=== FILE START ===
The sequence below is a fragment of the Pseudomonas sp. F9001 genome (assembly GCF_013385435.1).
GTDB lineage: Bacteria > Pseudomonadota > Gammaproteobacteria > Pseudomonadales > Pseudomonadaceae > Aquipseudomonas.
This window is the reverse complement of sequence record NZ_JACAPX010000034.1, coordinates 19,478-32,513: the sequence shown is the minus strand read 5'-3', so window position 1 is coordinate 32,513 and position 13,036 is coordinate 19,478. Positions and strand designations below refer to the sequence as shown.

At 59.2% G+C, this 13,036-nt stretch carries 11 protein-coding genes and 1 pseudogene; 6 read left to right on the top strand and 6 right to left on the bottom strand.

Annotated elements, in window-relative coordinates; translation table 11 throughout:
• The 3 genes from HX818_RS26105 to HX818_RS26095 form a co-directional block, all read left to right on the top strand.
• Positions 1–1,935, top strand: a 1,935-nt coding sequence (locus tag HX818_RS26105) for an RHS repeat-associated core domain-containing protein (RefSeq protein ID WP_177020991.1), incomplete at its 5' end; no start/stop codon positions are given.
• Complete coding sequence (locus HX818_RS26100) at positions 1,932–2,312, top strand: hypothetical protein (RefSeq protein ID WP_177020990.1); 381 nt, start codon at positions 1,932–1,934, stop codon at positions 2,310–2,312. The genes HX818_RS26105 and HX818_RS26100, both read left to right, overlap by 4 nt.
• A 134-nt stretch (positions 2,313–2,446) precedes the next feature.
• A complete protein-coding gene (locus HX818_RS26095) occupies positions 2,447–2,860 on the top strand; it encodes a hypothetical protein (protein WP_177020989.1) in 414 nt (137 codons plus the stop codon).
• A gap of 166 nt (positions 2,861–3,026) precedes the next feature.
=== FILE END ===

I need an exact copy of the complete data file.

The sequence below is a fragment of the Pseudomonas sp. F9001 genome (assembly GCF_013385435.1).
GTDB lineage: Bacteria > Pseudomonadota > Gammaproteobacteria > Pseudomonadales > Pseudomonadaceae > Aquipseudomonas.
This window is the reverse complement of sequence record NZ_JACAPX010000034.1, coordinates 19,478-32,513: the sequence shown is the minus strand read 5'-3', so window position 1 is coordinate 32,513 and position 13,036 is coordinate 19,478. Positions and strand designations below refer to the sequence as shown.

At 59.2% G+C, this 13,036-nt stretch carries 11 protein-coding genes and 1 pseudogene; 6 read left to right on the top strand and 6 right to left on the bottom strand.

Annotated elements, in window-relative coordinates; translation table 11 throughout:
• The 3 genes from HX818_RS26105 to HX818_RS26095 form a co-directional block, all read left to right on the top strand.
• Positions 1–1,935, top strand: a 1,935-nt coding sequence (locus tag HX818_RS26105) for an RHS repeat-associated core domain-containing protein (RefSeq protein ID WP_177020991.1), incomplete at its 5' end; no start/stop codon positions are given.
• Complete coding sequence (locus HX818_RS26100) at positions 1,932–2,312, top strand: hypothetical protein (RefSeq protein ID WP_177020990.1); 381 nt, start codon at positions 1,932–1,934, stop codon at positions 2,310–2,312. The genes HX818_RS26105 and HX818_RS26100, both read left to right, overlap by 4 nt.
• A 134-nt stretch (positions 2,313–2,446) precedes the next feature.
• A complete protein-coding gene (locus HX818_RS26095) occupies positions 2,447–2,860 on the top strand; it encodes a hypothetical protein (protein WP_177020989.1) in 414 nt (137 codons plus the stop codon).
• A gap of 166 nt (positions 2,861–3,026) precedes the next feature.